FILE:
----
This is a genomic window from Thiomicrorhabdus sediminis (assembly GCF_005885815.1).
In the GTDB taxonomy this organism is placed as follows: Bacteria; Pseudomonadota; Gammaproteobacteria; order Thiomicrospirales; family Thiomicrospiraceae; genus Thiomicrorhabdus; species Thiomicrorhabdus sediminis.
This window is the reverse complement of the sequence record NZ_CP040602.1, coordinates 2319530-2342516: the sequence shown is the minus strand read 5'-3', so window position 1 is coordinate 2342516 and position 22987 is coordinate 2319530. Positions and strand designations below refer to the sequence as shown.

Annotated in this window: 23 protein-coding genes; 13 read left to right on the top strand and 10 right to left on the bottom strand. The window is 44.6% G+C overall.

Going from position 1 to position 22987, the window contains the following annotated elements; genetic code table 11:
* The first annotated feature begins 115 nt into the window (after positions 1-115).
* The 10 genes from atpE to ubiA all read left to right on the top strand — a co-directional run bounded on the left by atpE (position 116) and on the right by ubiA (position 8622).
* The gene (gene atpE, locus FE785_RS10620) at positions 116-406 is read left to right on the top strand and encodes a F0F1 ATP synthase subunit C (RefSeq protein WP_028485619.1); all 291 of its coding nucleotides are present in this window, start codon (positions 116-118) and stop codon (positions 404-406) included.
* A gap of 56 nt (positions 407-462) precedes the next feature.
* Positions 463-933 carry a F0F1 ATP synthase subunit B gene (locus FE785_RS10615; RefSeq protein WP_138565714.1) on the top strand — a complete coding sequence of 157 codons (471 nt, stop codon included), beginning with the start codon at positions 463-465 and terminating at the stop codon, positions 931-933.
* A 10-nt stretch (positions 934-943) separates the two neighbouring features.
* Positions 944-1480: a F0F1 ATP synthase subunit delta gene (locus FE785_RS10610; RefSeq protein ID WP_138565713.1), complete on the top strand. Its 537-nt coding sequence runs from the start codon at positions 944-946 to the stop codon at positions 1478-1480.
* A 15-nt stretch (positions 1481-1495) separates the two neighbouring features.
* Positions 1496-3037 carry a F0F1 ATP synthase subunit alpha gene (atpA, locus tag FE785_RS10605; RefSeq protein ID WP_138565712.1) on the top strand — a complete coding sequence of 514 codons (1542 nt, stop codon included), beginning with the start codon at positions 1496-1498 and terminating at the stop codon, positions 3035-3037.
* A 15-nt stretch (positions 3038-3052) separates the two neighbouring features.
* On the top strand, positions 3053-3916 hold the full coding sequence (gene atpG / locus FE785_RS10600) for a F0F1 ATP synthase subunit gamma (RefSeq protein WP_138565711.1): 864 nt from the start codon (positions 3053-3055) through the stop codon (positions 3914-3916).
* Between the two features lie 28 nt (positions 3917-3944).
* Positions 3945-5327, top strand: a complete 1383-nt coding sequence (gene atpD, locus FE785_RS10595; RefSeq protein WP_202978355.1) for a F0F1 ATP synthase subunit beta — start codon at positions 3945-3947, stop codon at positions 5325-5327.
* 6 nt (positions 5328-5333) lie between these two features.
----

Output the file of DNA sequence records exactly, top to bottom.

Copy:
This is a genomic window from Thiomicrorhabdus sediminis (assembly GCF_005885815.1).
In the GTDB taxonomy this organism is placed as follows: Bacteria; Pseudomonadota; Gammaproteobacteria; order Thiomicrospirales; family Thiomicrospiraceae; genus Thiomicrorhabdus; species Thiomicrorhabdus sediminis.
This window is the reverse complement of the sequence record NZ_CP040602.1, coordinates 2319530-2342516: the sequence shown is the minus strand read 5'-3', so window position 1 is coordinate 2342516 and position 22987 is coordinate 2319530. Positions and strand designations below refer to the sequence as shown.

Annotated in this window: 23 protein-coding genes; 13 read left to right on the top strand and 10 right to left on the bottom strand. The window is 44.6% G+C overall.

Going from position 1 to position 22987, the window contains the following annotated elements; genetic code table 11:
* The first annotated feature begins 115 nt into the window (after positions 1-115).
* The 10 genes from atpE to ubiA all read left to right on the top strand — a co-directional run bounded on the left by atpE (position 116) and on the right by ubiA (position 8622).
* The gene (gene atpE, locus FE785_RS10620) at positions 116-406 is read left to right on the top strand and encodes a F0F1 ATP synthase subunit C (RefSeq protein WP_028485619.1); all 291 of its coding nucleotides are present in this window, start codon (positions 116-118) and stop codon (positions 404-406) included.
* A gap of 56 nt (positions 407-462) precedes the next feature.
* Positions 463-933 carry a F0F1 ATP synthase subunit B gene (locus FE785_RS10615; RefSeq protein WP_138565714.1) on the top strand — a complete coding sequence of 157 codons (471 nt, stop codon included), beginning with the start codon at positions 463-465 and terminating at the stop codon, positions 931-933.
* A 10-nt stretch (positions 934-943) separates the two neighbouring features.
* Positions 944-1480: a F0F1 ATP synthase subunit delta gene (locus FE785_RS10610; RefSeq protein ID WP_138565713.1), complete on the top strand. Its 537-nt coding sequence runs from the start codon at positions 944-946 to the stop codon at positions 1478-1480.
* A 15-nt stretch (positions 1481-1495) separates the two neighbouring features.
* Positions 1496-3037 carry a F0F1 ATP synthase subunit alpha gene (atpA, locus tag FE785_RS10605; RefSeq protein ID WP_138565712.1) on the top strand — a complete coding sequence of 514 codons (1542 nt, stop codon included), beginning with the start codon at positions 1496-1498 and terminating at the stop codon, positions 3035-3037.
* A 15-nt stretch (positions 3038-3052) separates the two neighbouring features.
* On the top strand, positions 3053-3916 hold the full coding sequence (gene atpG / locus FE785_RS10600) for a F0F1 ATP synthase subunit gamma (RefSeq protein WP_138565711.1): 864 nt from the start codon (positions 3053-3055) through the stop codon (positions 3914-3916).
* Between the two features lie 28 nt (positions 3917-3944).
* Positions 3945-5327, top strand: a complete 1383-nt coding sequence (gene atpD, locus FE785_RS10595; RefSeq protein WP_202978355.1) for a F0F1 ATP synthase subunit beta — start codon at positions 3945-3947, stop codon at positions 5325-5327.
* 6 nt (positions 5328-5333) lie between these two features.